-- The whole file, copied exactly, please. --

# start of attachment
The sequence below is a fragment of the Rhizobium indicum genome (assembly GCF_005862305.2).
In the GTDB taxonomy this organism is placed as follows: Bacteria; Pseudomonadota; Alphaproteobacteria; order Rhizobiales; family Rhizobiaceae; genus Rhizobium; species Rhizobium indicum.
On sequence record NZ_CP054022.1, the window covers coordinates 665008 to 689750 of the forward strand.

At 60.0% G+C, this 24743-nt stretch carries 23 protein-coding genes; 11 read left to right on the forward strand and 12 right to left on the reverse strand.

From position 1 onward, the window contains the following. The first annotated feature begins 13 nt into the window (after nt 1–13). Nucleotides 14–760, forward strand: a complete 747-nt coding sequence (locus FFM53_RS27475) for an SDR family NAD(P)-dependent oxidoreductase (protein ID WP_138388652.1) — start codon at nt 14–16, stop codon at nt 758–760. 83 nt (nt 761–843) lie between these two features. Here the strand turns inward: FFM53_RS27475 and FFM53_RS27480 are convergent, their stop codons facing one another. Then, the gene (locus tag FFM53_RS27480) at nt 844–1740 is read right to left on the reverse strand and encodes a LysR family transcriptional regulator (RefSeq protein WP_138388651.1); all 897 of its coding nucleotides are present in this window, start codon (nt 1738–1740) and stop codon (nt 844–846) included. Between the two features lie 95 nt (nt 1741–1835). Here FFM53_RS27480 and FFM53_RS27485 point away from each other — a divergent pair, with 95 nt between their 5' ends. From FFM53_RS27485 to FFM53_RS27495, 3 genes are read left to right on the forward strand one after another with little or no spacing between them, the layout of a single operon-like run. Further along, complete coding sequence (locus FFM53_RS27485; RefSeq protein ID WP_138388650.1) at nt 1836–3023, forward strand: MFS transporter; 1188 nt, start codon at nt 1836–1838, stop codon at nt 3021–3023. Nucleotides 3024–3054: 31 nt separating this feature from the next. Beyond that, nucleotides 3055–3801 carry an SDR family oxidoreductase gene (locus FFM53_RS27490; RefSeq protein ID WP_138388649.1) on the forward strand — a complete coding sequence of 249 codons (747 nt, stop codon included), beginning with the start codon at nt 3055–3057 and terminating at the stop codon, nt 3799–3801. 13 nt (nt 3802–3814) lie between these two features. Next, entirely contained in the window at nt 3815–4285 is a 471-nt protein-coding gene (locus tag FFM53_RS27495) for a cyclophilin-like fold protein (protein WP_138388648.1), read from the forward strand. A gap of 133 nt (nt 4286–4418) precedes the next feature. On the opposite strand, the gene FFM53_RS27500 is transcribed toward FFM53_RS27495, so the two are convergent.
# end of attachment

The sequence below is a fragment of the Rhizobium indicum genome (assembly GCF_005862305.2).
In the GTDB taxonomy this organism is placed as follows: Bacteria; Pseudomonadota; Alphaproteobacteria; order Rhizobiales; family Rhizobiaceae; genus Rhizobium; species Rhizobium indicum.
On sequence record NZ_CP054022.1, the window covers coordinates 665008 to 689750 of the forward strand.

At 60.0% G+C, this 24743-nt stretch carries 23 protein-coding genes; 11 read left to right on the forward strand and 12 right to left on the reverse strand.

From position 1 onward, the window contains the following. The first annotated feature begins 13 nt into the window (after nt 1–13). Nucleotides 14–760, forward strand: a complete 747-nt coding sequence (locus FFM53_RS27475) for an SDR family NAD(P)-dependent oxidoreductase (protein ID WP_138388652.1) — start codon at nt 14–16, stop codon at nt 758–760. 83 nt (nt 761–843) lie between these two features. Here the strand turns inward: FFM53_RS27475 and FFM53_RS27480 are convergent, their stop codons facing one another. Then, the gene (locus tag FFM53_RS27480) at nt 844–1740 is read right to left on the reverse strand and encodes a LysR family transcriptional regulator (RefSeq protein WP_138388651.1); all 897 of its coding nucleotides are present in this window, start codon (nt 1738–1740) and stop codon (nt 844–846) included. Between the two features lie 95 nt (nt 1741–1835). Here FFM53_RS27480 and FFM53_RS27485 point away from each other — a divergent pair, with 95 nt between their 5' ends. From FFM53_RS27485 to FFM53_RS27495, 3 genes are read left to right on the forward strand one after another with little or no spacing between them, the layout of a single operon-like run. Further along, complete coding sequence (locus FFM53_RS27485; RefSeq protein ID WP_138388650.1) at nt 1836–3023, forward strand: MFS transporter; 1188 nt, start codon at nt 1836–1838, stop codon at nt 3021–3023. Nucleotides 3024–3054: 31 nt separating this feature from the next. Beyond that, nucleotides 3055–3801 carry an SDR family oxidoreductase gene (locus FFM53_RS27490; RefSeq protein ID WP_138388649.1) on the forward strand — a complete coding sequence of 249 codons (747 nt, stop codon included), beginning with the start codon at nt 3055–3057 and terminating at the stop codon, nt 3799–3801. 13 nt (nt 3802–3814) lie between these two features. Next, entirely contained in the window at nt 3815–4285 is a 471-nt protein-coding gene (locus tag FFM53_RS27495) for a cyclophilin-like fold protein (protein WP_138388648.1), read from the forward strand. A gap of 133 nt (nt 4286–4418) precedes the next feature. On the opposite strand, the gene FFM53_RS27500 is transcribed toward FFM53_RS27495, so the two are convergent.